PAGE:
## 5. Discussion

The present framework predicts the WKB approximation to global stability results for open shear flows. The implementation is straightforward as it involves determining the coefficients of the GLE from local stability analysis and avoids analytic continuation, which is an ill-posed and ill-conditioned problem. However, care must be taken to ensure that a smooth transition of the local wavenumber $k$ occurs across $X_c$ (where the branch cut crosses the real $X$-axis), the boundaries do not significantly affect the results, and the imaginary part of $\omega _{kk1}$ remains mostly negative, satisfying causality (Chomaz *et al.* Reference Chomaz, Huerre and Redekopp1991). We find in § 4 that the error in the global stability predictions remains within approximately $5\,\%$ even for highly non-parallel flows at Reynolds numbers twice the critical values. Such levels of error in global stability calculations are acceptable because they can also arise from subtle differences in the BCs and fluid properties between experiments and simulations. The application of the present framework, therefore, also depends on its ability to handle such uncertainties. It can easily be demonstrated that the GLE-based model provides robust predictions so long as the large-scale features of the obtained coefficients remain unchanged. We have performed a quick test of this for the two-dimensional basic flow cases by adding to the coefficients $k_1$, $\omega _{k1}$ and $\omega _{kk1}$ random noise with a normal distribution and a standard deviation of $5.0\,\%$ (normalized by the spatial average of the coefficient). The resultant change in the $\omega _G$ predictions has a normalized standard deviation of under $0.5\,\%$ in all the cases studied.

The present framework also models the linear global modes in terms of the GLE, which have been the subject of many studies on flow control, e.g. Park *et al.* (Reference Park, Ladd and Hendricks1993), Roussopoulos & Monkewitz (Reference Roussopoulos and Monkewitz1996), Lauga & Bewley (Reference Lauga and Bewley2004), Bagheri *et al.* (Reference Bagheri, Henningson, Hœpffner and Schmid2009), Chen & Rowley (Reference Chen and Rowley2011) and Oehler & Illingworth (Reference Oehler and Illingworth2018). In particular, Lauga & Bewley (Reference Lauga and Bewley2004) and Bagheri *et al.* (Reference Bagheri, Henningson, Hœpffner and Schmid2009) studied the control of Ginzburg–Landau systems within the framework of linear time-invariant control theory. Later, Chen & Rowley (Reference Chen and Rowley2011) and Oehler & Illingworth (Reference Oehler and Illingworth2018) used a similar framework to explore optimal sensor and actuator placement in spatially developing flows. Such interest in the GLE arises from the fact that it can model the instabilities in spatially developing flows (Chomaz Reference Chomaz2005; Bagheri *et al.* Reference Bagheri, Henningson, Hœpffner and Schmid2009) at a cost low enough to make feedback control viable (Oehler & Illingworth Reference Oehler and Illingworth2018). Its applications, however, have until now remained only qualitative.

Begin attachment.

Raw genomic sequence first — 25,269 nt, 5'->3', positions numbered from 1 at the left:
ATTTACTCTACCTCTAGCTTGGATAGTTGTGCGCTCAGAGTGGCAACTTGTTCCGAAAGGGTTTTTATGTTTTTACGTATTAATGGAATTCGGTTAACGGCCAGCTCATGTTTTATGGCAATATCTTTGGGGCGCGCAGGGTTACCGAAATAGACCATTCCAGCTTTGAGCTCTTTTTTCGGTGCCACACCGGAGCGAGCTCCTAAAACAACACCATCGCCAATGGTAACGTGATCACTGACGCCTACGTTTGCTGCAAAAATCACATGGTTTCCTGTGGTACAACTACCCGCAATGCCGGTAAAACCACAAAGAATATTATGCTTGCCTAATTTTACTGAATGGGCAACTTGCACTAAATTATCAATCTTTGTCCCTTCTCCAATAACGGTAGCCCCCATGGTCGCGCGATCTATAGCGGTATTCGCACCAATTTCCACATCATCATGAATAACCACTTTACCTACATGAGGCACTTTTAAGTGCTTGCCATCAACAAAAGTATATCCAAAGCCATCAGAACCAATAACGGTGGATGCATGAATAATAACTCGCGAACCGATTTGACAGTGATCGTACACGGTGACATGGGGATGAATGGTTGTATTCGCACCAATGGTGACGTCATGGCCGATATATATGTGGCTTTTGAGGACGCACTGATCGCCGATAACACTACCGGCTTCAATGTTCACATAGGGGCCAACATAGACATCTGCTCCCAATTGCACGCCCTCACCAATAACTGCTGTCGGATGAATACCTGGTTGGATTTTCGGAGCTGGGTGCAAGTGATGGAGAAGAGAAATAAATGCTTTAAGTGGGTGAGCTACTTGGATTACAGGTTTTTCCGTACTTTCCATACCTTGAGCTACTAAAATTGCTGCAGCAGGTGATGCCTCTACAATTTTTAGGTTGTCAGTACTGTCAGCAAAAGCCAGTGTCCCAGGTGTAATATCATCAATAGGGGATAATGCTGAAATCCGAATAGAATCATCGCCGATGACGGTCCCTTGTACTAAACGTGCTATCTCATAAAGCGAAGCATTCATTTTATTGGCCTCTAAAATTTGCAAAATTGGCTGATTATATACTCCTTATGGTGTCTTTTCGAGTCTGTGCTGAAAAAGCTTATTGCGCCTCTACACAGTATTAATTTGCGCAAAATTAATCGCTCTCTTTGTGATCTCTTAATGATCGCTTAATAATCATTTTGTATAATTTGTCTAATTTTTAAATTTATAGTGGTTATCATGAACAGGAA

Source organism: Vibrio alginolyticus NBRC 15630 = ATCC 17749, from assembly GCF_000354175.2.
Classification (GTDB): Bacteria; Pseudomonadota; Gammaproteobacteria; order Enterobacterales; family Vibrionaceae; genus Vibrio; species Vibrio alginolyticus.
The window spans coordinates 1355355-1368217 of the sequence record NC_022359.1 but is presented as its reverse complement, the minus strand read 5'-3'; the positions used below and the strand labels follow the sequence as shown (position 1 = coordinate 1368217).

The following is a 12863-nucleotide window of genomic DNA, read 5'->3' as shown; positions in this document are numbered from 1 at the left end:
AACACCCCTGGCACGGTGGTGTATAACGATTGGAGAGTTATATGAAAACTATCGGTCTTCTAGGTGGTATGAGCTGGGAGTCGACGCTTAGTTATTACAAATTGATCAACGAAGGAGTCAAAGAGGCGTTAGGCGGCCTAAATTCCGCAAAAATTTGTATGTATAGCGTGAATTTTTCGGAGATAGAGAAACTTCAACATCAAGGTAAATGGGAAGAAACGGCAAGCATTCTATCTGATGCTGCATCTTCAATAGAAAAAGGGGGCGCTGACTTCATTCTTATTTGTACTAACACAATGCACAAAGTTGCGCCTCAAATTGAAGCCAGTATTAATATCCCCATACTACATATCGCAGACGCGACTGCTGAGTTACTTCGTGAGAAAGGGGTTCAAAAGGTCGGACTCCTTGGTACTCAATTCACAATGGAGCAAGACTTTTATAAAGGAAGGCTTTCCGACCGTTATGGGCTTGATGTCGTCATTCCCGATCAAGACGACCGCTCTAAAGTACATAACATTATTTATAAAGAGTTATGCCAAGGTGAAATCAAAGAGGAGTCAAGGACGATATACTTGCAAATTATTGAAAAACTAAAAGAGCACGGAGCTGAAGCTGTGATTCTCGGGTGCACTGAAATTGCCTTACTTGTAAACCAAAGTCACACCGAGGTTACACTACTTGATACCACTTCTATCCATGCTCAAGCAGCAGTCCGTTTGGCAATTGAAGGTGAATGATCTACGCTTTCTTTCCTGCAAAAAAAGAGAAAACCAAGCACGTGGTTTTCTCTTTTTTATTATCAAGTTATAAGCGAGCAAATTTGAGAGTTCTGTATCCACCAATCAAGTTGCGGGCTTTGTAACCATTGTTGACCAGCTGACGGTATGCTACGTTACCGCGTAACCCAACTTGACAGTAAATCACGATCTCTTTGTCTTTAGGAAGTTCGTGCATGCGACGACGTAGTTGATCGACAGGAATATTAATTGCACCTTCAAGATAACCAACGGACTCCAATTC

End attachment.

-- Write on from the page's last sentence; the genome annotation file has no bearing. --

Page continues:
Here, we show that the GLE can quantitatively model flow instabilities in spatially developing flows, thus paving the way for the application of GLE-based control strategies to increasingly realistic flows. To realize this, however, one must first answer three questions: (i) How can the actuator inputs or the sensor outputs be transformed into the GLE variable (i.e. $\varPsi$ in (3.2)) (Bagheri *et al.* Reference Bagheri, Henningson, Hœpffner and Schmid2009)? (ii) Can the GLE work on non-modal (Chen & Rowley Reference Chen and Rowley2011), quasi-periodic (Leclercq *et al.* Reference Leclercq, Demourant, Poussot-Vassal and Sipp2019) or multi-mode systems (Carini, Auteri & Giannetti Reference Carini, Auteri and Giannetti2015)? (iii) Can nonlinear effects be ignored (Leclercq *et al.* Reference Leclercq, Demourant, Poussot-Vassal and Sipp2019)? These questions are generally problem specific but have been addressed in great detail by Bagheri *et al.* (Reference Bagheri, Henningson, Hœpffner and Schmid2009). Furthermore, the issue of projecting the full system onto a reduced-order system has been addressed by Sipp & Schmid (Reference Sipp and Schmid2016).

## 6. Conclusions

Figures 2 and 3 capture the main achievements of this paper with regard to the prediction of global instability and the modelling of linear global modes in two-dimensional flows, while figures 4 and 5 extend the applicability to time-averaged and highly non-parallel three-dimensional flows, respectively. The two main strengths of the GLE-based model are that (i) it requires as input the basic flow in only a limited part of the domain in order to be able to robustly predict the linear global mode, and (ii) it is computationally efficient, reducing a triglobal stability problem to a series of simpler biglobal stability problems. The proposed model therefore opens up new possibilities for GLE-based linear control strategies to be directly applied to realistic flows. Crucially, the model makes accurate instability predictions possible even for flows that would otherwise be computationally intractable.